Backed up by a glossy report by two ag economists from the University of Minnesota, the Farm Journal Foundation has issued a remarkably unimaginative call for a doubling of public funding for agricultural research…because U.S. ag research funding is falling behind China, Brazil, India…and because we have to feed 9 billion people.
Over the years there have been hundreds of reports like Revitalizing Agricultural Research and Development to Sustain US Competitiveness, few of which have made much of a difference. I have contributed to several reports suffering the same fate.
Overall public funding for ag research has continued to decline. The shift from public to private control over ag R+D has continued unabated. And each year, a smaller share of a shrinking pie is invested in dealing with the real roots of problems, and the real needs of people, as opposed to propping up failing systems and protecting the sales and profits of private companies.
Spending more money on the types of research being done today with public dollars will help farmers, and society, understand a bit more deeply why in this day and age of advanced technology there are so many serious problems plaguing primary producers, and why food quality and dietary choices are significant risk factors for 6 to 7 of the 10 leading causes of morbidity and mortality.
More-of-the-same research will lead to new and better band aids to slow the bleeding from long-term, persistent problems like declining soil health, antibiotic resistance, overweight and obesity, resistance, narrowing of the genetic base of major crops, fruits and vegetables that are rock hard, devoid of flavors and nutritionally compromised, birth and developmental effects from exposures to pesticides, water quality degradation, animal welfare and health, and agriculture’s ever-growing climate change footprint.
To build the case for sustaining today’s level of publicly funded agricultural research, let alone doubling it, USDA and the agriculture and food industry establishment need to take a long, hard look at why so many problems continue to worsen when cost-effective solutions to them have been known for years. Today’s predominant crop and livestock farming systems, equipment, inputs, and technology are not the most cost-effective and “sustainable” on their merits, but because of decades of public and private investments in the infrastructure supporting them.
Such infrastructure is slow and costly to change. Livelihoods and profits depend on it. It also encompasses the policy, institutional, legal, market access, skill-base, and cultural norms that have shaped the way farmers farm, how and for whose benefit food moves along value chains, what consumers know about food, and how and for whose benefit government policies control access to markets and tilt the competitive playing field.
It has become clear to me that the public benefits of public agricultural research does not typically arise from the importance and quality of the science, or from its linkages to real-world challenges and opportunities. Elegant keys do nothing in the wrong lock.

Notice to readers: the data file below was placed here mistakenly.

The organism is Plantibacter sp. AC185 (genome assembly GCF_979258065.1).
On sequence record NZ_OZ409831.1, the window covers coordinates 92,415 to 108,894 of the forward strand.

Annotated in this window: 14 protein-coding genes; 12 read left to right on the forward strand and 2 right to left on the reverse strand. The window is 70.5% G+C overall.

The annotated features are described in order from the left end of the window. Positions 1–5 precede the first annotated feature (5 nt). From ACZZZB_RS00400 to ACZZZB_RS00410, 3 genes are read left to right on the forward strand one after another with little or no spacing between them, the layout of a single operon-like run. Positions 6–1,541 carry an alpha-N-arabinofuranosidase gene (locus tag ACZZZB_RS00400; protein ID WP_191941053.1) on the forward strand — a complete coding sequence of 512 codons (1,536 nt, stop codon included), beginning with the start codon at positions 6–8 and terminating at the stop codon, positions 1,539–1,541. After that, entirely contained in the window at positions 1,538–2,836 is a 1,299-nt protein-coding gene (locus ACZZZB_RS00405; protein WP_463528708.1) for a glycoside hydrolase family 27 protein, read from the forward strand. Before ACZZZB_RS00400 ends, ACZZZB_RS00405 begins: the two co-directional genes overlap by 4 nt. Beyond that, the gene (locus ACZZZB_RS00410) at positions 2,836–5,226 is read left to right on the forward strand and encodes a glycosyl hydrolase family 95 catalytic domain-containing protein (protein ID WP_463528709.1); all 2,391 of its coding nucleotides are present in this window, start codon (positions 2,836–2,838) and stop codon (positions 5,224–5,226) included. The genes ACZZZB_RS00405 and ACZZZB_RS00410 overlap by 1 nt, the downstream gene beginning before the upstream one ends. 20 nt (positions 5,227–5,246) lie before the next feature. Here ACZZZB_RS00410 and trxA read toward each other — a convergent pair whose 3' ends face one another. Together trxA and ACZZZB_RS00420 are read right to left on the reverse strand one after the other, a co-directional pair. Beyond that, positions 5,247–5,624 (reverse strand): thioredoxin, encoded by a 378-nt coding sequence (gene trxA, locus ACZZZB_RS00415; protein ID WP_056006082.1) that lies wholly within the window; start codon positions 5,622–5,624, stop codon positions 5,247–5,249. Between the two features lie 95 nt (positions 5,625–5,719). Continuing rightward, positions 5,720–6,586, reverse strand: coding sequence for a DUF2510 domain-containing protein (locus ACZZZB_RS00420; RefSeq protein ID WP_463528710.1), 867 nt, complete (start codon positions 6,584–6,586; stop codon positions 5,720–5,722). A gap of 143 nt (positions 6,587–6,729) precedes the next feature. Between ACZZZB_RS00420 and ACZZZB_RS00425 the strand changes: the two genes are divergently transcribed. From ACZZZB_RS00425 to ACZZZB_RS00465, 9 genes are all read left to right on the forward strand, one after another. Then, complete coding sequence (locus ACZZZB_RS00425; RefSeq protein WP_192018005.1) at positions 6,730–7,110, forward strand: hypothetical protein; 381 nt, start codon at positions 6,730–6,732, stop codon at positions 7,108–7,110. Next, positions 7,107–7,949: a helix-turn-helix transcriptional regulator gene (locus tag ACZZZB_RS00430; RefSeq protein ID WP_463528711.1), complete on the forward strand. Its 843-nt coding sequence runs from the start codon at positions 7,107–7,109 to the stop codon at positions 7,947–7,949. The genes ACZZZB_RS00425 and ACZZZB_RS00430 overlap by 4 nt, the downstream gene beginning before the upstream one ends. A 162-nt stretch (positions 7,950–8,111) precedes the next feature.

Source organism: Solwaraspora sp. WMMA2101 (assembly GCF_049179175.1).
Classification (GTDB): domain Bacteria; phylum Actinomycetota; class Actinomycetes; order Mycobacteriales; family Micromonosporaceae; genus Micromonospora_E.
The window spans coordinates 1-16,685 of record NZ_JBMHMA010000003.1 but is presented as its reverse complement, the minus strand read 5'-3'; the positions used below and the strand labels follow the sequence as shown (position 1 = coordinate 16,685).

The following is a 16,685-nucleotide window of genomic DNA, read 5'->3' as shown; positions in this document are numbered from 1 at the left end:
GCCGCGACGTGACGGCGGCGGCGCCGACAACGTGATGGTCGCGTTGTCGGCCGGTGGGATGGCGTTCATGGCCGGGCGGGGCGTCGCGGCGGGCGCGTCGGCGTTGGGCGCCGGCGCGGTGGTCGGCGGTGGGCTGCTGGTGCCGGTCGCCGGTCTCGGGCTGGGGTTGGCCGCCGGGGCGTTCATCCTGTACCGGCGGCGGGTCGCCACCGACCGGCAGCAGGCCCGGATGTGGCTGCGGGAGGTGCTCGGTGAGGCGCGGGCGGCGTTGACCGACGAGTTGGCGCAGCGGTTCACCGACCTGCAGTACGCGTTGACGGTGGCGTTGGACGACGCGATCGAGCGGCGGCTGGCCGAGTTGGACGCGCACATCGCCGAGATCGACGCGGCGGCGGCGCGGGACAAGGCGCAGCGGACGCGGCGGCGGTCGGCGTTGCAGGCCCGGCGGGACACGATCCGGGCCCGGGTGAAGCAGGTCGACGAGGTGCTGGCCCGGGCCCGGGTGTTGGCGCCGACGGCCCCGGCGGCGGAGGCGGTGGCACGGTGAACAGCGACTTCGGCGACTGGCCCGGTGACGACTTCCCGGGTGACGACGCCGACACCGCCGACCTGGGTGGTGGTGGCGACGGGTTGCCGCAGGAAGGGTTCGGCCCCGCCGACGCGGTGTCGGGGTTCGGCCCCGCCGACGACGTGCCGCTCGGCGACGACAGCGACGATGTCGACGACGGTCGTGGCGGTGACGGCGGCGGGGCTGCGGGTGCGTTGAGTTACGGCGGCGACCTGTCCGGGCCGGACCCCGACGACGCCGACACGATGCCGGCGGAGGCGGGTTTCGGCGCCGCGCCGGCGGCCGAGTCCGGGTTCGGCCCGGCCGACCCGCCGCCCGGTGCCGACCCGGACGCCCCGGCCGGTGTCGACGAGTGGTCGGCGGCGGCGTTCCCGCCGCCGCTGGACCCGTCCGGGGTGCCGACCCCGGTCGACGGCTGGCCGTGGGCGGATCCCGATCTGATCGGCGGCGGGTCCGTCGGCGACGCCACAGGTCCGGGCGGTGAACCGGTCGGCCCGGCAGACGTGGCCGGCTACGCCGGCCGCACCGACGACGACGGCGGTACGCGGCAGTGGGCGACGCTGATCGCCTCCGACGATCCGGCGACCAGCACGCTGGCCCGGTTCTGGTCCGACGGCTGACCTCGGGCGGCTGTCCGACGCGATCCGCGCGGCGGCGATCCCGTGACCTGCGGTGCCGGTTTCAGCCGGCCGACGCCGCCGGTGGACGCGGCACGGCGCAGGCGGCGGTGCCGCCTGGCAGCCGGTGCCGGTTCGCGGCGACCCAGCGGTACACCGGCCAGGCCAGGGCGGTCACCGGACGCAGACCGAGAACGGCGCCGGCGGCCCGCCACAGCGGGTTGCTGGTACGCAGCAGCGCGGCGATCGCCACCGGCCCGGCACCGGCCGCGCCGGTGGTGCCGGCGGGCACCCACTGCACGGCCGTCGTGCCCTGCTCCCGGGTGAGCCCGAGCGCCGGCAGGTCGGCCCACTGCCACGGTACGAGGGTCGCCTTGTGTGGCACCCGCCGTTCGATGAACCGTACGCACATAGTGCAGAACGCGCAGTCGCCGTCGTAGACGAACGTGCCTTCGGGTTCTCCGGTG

The social benefits stimulated by scientific progress depend on whether the science, technology, or changes in process or policy flowing from it, fall within the mainstream of the system, where major economies of scale and long-term investments in infrastructure help determine what is both economically viable and culturally acceptable.
To bring about meaningful change, new science must do more than fall within the mainstream. It also must point the way, or facilitate change in the general direction of flow, within the predominant mainstream.
Research that goes against the flow, or starts from a place not relevant or recognized by the mainstream, is not likely to be taken seriously or have much impact.
So, I hope farming and food industry leaders, and policy makers, will think more deeply about the full set of conditions that must be in place for publicly funded research to deliver important societal benefits. For most of my career, the solution to just about every problem in the ag/environment/ conservation/food safety/nutrition/public health space has been more funding for ag research, but now I realize that more research funding, even if well spent, can only do so much and sometimes makes matters worse.
Far too much of current ag research funding is devoted to propping up farming systems and technology that should have been phased out years ago. Our inability to prevent a steady flow of newly resistant bacteria, weeds, insects, and plant diseases is a failure of management, policy, and system choice, not science.
The snails pace of efforts to bring government food labeling and dietary advice into alignment with current science is probably our most consequential and costly failure.
I do believe that public support for more agricultural and food system research would swell if the public were convinced that the results of new research would actually make a difference in their health and quality of life. But unfortunately that crucial linkage between public ag research and quality of life fell by the wayside many years ago, and re-establishing it is going to require a sea change in attitudes and leadership.
Plus, there will be many voices criticizing any meaningful changes in research priorities and infrastructure investments. Trade associations, farm groups, and their allies in government and academia will warn that such shifts in focus will lead to everything from food shortages and famine, to a world without French fries and Big Macs. That criticism, in turn, will undermine already-difficult efforts to build public confidence in new science for new directions, and so we will muddle on and current trends will likely persist. What a shame.